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A place of many delicious wonders, I am compelled to return to Little House Café, 90-19 Corona Ave in Elmhurst, Queens as soon as possible. It’s an Asian fusion counter service venue with a few tables and remarkable food; in addition to having the best Curry Mee with Young Tao Fu I’ve ever tasted, the sweets and desserts were a cut above as well. One of the most dramatic was this layered taro cake: gelatin, custard, taro, cake. Each layer brought something unique to the party: sweet, creamy, textured, fluffy. Remarkably, I was able to polish off the whole thing in one sitting because it wasn’t too sweet.

Yeah, that must’ve been why. 🐷

…and the cutaway stepped view.

Little House Cafe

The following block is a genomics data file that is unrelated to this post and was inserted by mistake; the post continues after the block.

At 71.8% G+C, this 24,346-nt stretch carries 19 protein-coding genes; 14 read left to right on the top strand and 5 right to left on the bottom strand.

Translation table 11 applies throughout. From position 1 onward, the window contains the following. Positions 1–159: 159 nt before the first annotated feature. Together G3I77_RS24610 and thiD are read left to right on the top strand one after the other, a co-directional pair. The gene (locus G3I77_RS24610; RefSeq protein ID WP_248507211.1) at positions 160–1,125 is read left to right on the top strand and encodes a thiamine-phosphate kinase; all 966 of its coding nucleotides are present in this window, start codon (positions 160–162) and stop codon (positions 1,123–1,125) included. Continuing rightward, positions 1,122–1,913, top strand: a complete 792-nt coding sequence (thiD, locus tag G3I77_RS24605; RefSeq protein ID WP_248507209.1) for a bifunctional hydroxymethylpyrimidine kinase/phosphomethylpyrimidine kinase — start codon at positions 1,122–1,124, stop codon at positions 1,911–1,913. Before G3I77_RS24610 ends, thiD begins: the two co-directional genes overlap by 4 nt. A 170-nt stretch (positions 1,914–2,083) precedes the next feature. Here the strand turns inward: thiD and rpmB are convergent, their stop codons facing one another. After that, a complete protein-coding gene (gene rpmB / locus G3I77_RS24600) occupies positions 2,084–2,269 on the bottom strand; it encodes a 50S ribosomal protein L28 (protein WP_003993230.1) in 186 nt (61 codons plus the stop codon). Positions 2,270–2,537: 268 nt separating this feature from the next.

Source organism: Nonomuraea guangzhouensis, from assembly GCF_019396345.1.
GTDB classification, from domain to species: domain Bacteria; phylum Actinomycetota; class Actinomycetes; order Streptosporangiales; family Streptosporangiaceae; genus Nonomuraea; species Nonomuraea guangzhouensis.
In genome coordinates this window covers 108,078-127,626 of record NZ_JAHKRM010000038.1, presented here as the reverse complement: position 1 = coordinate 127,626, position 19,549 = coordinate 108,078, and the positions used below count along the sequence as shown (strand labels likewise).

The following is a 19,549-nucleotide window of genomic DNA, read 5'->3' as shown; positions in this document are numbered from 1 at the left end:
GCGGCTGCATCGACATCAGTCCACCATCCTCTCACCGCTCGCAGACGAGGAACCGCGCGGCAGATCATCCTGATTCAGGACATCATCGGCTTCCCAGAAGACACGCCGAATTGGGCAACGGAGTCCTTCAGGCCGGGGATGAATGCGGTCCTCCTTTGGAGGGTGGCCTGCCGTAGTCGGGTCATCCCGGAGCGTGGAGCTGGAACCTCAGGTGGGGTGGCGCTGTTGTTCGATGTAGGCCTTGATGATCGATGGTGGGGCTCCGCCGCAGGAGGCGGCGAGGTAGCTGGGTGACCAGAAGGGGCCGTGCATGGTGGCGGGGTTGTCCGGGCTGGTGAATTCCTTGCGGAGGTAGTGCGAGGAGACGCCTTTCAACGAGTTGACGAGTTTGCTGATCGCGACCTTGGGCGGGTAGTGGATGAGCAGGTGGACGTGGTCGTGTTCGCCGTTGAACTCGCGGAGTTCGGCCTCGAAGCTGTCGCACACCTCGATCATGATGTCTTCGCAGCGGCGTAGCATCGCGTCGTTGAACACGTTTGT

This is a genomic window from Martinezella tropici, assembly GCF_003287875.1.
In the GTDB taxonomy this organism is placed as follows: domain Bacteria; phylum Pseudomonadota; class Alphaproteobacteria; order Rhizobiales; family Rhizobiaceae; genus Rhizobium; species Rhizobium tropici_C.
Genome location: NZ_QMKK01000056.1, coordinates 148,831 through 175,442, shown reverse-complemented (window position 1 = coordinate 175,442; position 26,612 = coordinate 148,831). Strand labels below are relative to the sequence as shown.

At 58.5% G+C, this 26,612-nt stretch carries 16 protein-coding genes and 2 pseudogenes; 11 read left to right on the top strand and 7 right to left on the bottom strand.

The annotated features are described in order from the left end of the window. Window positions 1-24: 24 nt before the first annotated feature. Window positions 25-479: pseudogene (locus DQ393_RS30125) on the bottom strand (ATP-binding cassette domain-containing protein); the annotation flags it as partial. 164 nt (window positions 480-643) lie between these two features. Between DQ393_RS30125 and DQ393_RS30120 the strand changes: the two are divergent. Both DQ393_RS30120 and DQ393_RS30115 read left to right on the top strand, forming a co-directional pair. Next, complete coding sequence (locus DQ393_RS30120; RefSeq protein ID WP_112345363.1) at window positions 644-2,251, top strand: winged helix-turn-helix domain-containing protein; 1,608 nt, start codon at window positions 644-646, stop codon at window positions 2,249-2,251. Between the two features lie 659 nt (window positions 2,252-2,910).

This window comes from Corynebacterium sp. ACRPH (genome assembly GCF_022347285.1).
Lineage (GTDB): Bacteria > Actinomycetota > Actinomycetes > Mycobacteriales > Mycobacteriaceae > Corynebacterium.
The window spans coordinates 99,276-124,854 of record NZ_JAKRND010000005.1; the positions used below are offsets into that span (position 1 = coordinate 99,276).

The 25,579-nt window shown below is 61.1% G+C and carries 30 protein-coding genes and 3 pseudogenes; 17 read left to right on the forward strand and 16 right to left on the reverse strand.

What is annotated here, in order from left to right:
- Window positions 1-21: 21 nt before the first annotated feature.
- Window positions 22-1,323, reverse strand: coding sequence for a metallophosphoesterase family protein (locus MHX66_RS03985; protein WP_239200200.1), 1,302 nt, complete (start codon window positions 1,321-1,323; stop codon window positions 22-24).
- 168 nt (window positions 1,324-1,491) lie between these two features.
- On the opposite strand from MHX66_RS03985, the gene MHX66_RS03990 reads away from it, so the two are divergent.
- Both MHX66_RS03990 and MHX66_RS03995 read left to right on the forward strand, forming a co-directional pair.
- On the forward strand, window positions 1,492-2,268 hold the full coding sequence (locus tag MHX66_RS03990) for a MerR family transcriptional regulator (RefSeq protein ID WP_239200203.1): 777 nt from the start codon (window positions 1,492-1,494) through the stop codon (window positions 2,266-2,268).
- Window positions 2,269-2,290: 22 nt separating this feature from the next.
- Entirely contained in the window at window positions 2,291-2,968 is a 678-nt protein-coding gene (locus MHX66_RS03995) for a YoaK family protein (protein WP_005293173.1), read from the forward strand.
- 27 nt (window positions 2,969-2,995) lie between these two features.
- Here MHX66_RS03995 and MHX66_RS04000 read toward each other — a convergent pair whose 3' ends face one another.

Instagram Post 4/26/2018

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Most folks like soup well enough. As a matter of fact, there are those who can’t get through a cold, rainy day without an ample, piping hot bowl of it. But for me, no soup ever seemed to ascend to the droolworthy, shout-it-from-the-rooftops level of recommendation. Until now. Go to Little House Café, 90-19 Corona Ave in Elmhurst, Queens, and get the Curry Mee with Young Tao Fu, N4 on the menu. Described as “yellow noodles served in a spicy lemongrass coconut curry with vegetables and tofu stuffed with minced fish,” their version has a deeper, richer flavor profile than many of the variations I’ve sampled elsewhere.

Little House Café is an Asian fusion counter service venue with a few tables and a sizable array of baked goods (more on that aspect in a future post) all of which were top notch – and all of which point to a return visit before long!

h/t Joe DiStefano, Chopsticks and Marrow

Triple D’s

Instagram Post 4/16/2018

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It might stand for delicious delightful and delectable. Or perhaps def dope and diesel. But certainly not dainty delicate or dull because the jerk chicken from Triple D’s Place, 771 Washington Ave on the border of Prospect Heights and Crown Heights, Brooklyn is da bomb!